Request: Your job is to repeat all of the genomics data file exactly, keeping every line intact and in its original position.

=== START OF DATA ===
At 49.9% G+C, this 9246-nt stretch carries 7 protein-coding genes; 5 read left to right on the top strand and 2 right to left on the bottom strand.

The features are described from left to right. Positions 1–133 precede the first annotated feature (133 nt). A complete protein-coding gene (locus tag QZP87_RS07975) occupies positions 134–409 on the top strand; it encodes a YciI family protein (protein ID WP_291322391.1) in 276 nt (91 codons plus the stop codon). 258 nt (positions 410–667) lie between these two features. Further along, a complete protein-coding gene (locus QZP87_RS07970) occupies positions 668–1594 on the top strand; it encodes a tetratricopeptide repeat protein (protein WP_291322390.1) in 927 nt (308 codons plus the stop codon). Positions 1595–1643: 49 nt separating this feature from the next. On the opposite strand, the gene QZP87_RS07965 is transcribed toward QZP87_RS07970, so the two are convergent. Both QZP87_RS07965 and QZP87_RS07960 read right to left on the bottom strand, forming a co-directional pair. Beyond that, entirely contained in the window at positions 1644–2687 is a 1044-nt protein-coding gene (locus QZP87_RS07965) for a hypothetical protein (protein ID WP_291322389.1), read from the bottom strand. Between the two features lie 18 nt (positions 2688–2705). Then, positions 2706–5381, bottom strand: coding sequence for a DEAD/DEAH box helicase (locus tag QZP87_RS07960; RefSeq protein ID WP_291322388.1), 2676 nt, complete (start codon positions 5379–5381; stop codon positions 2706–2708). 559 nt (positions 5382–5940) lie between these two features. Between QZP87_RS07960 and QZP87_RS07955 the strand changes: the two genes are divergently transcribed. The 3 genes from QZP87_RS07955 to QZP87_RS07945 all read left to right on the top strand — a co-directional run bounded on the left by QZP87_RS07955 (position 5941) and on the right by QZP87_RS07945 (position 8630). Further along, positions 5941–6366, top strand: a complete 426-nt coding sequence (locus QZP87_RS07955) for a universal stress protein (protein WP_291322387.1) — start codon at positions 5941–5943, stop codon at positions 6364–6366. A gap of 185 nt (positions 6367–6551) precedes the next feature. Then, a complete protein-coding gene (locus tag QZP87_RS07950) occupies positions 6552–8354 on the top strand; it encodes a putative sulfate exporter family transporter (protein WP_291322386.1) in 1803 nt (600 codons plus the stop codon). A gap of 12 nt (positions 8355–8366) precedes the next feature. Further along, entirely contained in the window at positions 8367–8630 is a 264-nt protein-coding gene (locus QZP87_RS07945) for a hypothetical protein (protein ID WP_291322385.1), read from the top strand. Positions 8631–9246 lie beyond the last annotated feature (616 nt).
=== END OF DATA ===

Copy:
At 49.9% G+C, this 9246-nt stretch carries 7 protein-coding genes; 5 read left to right on the top strand and 2 right to left on the bottom strand.

The features are described from left to right. Positions 1–133 precede the first annotated feature (133 nt). A complete protein-coding gene (locus tag QZP87_RS07975) occupies positions 134–409 on the top strand; it encodes a YciI family protein (protein ID WP_291322391.1) in 276 nt (91 codons plus the stop codon). 258 nt (positions 410–667) lie between these two features. Further along, a complete protein-coding gene (locus QZP87_RS07970) occupies positions 668–1594 on the top strand; it encodes a tetratricopeptide repeat protein (protein WP_291322390.1) in 927 nt (308 codons plus the stop codon). Positions 1595–1643: 49 nt separating this feature from the next. On the opposite strand, the gene QZP87_RS07965 is transcribed toward QZP87_RS07970, so the two are convergent. Both QZP87_RS07965 and QZP87_RS07960 read right to left on the bottom strand, forming a co-directional pair. Beyond that, entirely contained in the window at positions 1644–2687 is a 1044-nt protein-coding gene (locus QZP87_RS07965) for a hypothetical protein (protein ID WP_291322389.1), read from the bottom strand. Between the two features lie 18 nt (positions 2688–2705). Then, positions 2706–5381, bottom strand: coding sequence for a DEAD/DEAH box helicase (locus tag QZP87_RS07960; RefSeq protein ID WP_291322388.1), 2676 nt, complete (start codon positions 5379–5381; stop codon positions 2706–2708). 559 nt (positions 5382–5940) lie between these two features. Between QZP87_RS07960 and QZP87_RS07955 the strand changes: the two genes are divergently transcribed. The 3 genes from QZP87_RS07955 to QZP87_RS07945 all read left to right on the top strand — a co-directional run bounded on the left by QZP87_RS07955 (position 5941) and on the right by QZP87_RS07945 (position 8630). Further along, positions 5941–6366, top strand: a complete 426-nt coding sequence (locus QZP87_RS07955) for a universal stress protein (protein WP_291322387.1) — start codon at positions 5941–5943, stop codon at positions 6364–6366. A gap of 185 nt (positions 6367–6551) precedes the next feature. Then, a complete protein-coding gene (locus tag QZP87_RS07950) occupies positions 6552–8354 on the top strand; it encodes a putative sulfate exporter family transporter (protein WP_291322386.1) in 1803 nt (600 codons plus the stop codon). A gap of 12 nt (positions 8355–8366) precedes the next feature. Further along, entirely contained in the window at positions 8367–8630 is a 264-nt protein-coding gene (locus QZP87_RS07945) for a hypothetical protein (protein ID WP_291322385.1), read from the top strand. Positions 8631–9246 lie beyond the last annotated feature (616 nt).